The umbrella body for Genocide survivors' associations, Ibuka has welcomed Wednesday's decision by Swedish Court of Appeal upholding life imprisonment for Claver Berinkindi, over Genocide.
Earlier last year in May, the Stockholm District Court in Sweden handed Berinkindi life jail term after being found guilty of masterminding the 1994 Genocide against the Tutsi.
The court ruled that Berinkindi as a member of Interahamwe militia, organised and supervised attacks that claimed thousands of Tutsis.
Then very influential businessman, Berinkindi, mainly was accused of organising and supervising attacks in Nkuri and Nyamiyaga communes in former Butare Prefecture, currently in Southern Province.
He denied the accusations and appealed the verdict.
But the Swedish Court of Appeal yesterday maintained the district court's decision, according to media reports.
The Court of Appeal ruled that Berinkindi acted as an informal commander during the genocide, and that he, along with others, took part in assassination, attempted murder and the kidnapping of a very large number of Tutsis, according to Jeune Afrique.
The 61-year old had been naturalised Swedish in 2012, ten years after his arrival in the country.
Jean Pierre Dusingizemungu, Ibuka president told The New Times that the court's decision affirms that some countries want justice.
"It sends a clear and strong message to other nations that justice should prevail and that genocide fugitives should be tried and sentenced whenever they are in the world," said Dusingizemungu.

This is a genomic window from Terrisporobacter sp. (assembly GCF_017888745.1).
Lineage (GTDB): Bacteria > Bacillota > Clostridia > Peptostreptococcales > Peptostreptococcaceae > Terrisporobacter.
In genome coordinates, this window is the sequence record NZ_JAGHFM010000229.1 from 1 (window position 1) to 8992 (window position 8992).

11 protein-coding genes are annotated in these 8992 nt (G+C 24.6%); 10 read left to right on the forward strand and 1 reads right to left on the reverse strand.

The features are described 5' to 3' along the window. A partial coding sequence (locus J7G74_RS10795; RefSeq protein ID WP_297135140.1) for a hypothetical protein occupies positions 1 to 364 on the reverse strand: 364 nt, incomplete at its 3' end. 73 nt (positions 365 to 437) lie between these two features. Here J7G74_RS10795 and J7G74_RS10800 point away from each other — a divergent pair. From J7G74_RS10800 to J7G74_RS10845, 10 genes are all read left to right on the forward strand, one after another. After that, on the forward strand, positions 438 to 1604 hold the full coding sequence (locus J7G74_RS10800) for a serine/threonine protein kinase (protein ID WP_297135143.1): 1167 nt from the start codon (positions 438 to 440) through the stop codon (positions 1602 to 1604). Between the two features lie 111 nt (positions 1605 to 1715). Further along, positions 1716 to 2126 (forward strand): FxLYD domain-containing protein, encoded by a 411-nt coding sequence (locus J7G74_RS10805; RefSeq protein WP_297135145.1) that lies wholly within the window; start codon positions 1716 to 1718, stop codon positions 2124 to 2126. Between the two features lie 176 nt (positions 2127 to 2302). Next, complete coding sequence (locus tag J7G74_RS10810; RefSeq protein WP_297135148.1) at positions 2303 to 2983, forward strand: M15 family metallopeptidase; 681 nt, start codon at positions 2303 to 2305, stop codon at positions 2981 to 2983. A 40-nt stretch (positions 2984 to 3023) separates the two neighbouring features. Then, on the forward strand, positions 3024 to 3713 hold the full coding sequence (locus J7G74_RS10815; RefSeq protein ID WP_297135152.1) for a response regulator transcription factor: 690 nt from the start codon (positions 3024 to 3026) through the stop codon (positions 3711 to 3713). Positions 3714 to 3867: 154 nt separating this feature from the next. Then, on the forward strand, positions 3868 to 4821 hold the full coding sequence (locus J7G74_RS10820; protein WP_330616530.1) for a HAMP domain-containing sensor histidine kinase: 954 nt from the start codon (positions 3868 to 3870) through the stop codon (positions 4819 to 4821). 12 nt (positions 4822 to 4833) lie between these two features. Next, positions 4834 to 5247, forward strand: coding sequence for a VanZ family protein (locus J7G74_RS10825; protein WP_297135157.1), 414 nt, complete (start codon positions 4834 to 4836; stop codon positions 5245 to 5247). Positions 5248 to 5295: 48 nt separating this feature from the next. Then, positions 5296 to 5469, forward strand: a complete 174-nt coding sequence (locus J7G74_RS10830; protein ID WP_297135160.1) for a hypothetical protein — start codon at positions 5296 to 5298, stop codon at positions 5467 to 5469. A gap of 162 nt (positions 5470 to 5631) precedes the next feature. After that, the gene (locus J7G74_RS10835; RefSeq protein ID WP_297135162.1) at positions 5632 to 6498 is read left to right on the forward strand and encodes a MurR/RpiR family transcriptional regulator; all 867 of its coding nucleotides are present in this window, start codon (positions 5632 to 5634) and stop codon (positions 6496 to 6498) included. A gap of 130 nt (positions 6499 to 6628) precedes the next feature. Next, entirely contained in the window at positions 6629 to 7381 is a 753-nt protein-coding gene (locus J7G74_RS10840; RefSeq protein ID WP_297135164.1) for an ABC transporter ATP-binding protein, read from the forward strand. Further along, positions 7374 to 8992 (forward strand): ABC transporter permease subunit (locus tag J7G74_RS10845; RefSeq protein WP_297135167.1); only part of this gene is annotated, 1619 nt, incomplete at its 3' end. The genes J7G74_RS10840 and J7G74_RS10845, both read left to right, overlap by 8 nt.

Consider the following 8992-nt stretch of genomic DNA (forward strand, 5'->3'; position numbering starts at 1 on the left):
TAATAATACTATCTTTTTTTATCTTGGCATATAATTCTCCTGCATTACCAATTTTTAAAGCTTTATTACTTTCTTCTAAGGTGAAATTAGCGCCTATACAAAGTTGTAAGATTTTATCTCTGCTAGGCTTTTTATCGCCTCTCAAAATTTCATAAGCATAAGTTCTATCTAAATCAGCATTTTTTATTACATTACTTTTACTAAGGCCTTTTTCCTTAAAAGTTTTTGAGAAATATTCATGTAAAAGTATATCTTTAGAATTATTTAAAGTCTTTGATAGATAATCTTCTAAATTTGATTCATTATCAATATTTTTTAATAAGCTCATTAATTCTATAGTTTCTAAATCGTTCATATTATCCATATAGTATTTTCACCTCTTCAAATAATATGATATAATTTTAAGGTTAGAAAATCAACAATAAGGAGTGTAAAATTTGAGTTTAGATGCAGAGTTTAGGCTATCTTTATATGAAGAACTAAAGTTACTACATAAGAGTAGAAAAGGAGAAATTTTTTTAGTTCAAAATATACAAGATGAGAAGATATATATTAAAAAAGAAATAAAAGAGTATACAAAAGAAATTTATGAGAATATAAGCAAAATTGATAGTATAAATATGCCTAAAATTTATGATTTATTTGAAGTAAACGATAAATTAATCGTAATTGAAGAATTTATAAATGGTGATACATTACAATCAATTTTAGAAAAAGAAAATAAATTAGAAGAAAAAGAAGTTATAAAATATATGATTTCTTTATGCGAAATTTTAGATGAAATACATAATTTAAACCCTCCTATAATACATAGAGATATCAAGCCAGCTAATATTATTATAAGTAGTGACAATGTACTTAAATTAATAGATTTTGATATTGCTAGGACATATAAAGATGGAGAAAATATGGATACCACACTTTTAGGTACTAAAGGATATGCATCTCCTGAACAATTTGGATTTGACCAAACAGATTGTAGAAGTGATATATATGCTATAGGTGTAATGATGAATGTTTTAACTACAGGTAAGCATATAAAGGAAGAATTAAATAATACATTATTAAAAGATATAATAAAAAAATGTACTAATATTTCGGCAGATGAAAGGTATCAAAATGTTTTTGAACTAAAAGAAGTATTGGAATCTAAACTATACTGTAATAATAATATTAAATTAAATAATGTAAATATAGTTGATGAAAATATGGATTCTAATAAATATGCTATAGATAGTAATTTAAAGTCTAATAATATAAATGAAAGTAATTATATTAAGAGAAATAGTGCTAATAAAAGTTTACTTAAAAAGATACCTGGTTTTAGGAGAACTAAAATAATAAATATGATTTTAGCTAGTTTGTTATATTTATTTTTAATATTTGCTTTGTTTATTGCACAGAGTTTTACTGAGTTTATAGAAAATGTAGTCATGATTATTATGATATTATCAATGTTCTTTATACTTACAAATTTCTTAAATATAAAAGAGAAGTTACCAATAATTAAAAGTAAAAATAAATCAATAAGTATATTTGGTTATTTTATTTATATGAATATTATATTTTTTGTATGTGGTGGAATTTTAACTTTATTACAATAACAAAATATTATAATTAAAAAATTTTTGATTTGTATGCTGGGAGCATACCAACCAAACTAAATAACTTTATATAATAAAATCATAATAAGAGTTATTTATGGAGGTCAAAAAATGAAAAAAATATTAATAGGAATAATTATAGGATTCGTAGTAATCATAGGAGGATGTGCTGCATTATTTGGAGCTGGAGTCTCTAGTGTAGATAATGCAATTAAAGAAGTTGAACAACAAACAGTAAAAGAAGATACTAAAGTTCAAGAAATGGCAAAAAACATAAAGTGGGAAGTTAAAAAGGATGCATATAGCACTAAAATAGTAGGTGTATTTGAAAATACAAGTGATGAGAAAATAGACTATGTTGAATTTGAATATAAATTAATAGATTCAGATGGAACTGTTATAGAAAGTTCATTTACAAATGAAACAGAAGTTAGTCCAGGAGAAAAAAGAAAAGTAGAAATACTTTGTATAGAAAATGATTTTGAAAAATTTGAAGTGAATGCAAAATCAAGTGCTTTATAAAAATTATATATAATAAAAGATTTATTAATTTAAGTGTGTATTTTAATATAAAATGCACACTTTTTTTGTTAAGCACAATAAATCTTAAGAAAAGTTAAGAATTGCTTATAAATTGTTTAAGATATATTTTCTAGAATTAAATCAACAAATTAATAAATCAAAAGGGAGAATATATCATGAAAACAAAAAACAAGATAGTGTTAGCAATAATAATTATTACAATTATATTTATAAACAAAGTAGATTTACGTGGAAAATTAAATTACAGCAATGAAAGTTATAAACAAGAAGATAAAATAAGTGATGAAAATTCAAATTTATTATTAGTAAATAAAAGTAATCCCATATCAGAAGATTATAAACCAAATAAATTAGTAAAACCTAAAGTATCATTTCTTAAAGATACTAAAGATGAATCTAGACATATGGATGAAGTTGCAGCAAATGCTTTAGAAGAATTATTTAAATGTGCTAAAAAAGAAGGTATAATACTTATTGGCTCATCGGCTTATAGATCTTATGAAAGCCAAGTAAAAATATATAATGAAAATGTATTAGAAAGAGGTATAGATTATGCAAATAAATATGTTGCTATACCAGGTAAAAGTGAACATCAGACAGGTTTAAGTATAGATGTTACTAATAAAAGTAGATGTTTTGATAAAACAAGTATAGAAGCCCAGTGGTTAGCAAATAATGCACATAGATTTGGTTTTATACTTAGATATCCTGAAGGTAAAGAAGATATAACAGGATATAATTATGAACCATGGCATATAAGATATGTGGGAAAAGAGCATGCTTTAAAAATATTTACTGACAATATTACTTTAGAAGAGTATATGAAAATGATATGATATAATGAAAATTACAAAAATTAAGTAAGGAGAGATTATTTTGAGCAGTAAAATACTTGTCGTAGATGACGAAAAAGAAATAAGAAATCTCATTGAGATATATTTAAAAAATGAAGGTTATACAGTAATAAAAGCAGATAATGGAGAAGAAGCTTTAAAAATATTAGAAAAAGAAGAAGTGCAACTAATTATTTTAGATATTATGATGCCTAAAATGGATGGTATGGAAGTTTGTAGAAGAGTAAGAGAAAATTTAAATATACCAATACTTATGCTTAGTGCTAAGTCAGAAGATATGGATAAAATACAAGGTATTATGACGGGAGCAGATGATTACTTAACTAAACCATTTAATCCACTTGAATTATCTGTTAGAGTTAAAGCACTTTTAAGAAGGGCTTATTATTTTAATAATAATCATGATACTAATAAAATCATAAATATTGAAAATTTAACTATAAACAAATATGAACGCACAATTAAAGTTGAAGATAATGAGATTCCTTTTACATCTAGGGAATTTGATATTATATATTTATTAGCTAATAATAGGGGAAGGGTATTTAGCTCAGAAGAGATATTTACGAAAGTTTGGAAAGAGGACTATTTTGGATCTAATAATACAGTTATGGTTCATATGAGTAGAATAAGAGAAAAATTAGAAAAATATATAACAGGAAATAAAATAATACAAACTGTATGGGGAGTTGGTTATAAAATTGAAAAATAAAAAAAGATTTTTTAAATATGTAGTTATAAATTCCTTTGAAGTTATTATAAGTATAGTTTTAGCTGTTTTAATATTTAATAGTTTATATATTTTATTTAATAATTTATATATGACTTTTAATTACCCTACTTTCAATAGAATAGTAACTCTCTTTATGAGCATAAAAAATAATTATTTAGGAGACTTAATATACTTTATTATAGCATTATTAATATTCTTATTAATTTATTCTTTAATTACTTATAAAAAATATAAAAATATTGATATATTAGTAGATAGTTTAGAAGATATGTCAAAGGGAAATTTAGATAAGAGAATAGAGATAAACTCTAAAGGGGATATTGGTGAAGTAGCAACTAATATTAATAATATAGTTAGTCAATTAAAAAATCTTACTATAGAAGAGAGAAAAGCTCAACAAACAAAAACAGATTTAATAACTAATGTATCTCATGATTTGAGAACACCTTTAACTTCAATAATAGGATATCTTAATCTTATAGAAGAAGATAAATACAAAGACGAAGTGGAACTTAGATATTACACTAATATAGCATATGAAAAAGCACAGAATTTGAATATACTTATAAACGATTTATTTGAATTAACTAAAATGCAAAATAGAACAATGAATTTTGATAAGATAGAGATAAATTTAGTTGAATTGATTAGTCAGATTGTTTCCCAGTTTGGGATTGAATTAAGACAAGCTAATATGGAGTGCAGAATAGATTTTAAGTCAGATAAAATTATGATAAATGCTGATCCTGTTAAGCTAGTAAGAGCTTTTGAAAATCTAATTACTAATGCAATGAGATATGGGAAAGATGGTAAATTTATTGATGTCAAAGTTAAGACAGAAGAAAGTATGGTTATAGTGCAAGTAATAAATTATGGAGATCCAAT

"It is a good message to the international community that no genocide fugitive should roam freely. Some countries are still reluctant to arrest and try genocide suspects but they should follow suit," he added.
He however observed that there is still a long way to go when it comes to the international community to try or extradite genocide fugitives.
"The sentence Berinkindi was given is the heaviest the country has and our wish is that other countries should emulate the Swedish government," Dusingizemungu noted.
The Swedish Court also had awarded reparations for 15 Genocide victims ranging from Rwf3 million to Rwf10 million.
According to the Swedish law, in case the convict is indigent and cannot pay the reparations awarded by court, the money is drawn by government from a special fund for unclaimed assets.
Dusingizemungu said while in previous cases of reparations were ignored by both the now defunct International Criminal Tribunal for Rwanda (ICTR) and other countries that tried genocide cases, it remains the victim's rights to get reparations.
The Gacaca courts had earlier tried Berinkindi in absentia and handed him 30 years in jail. firstname.lastname@example.org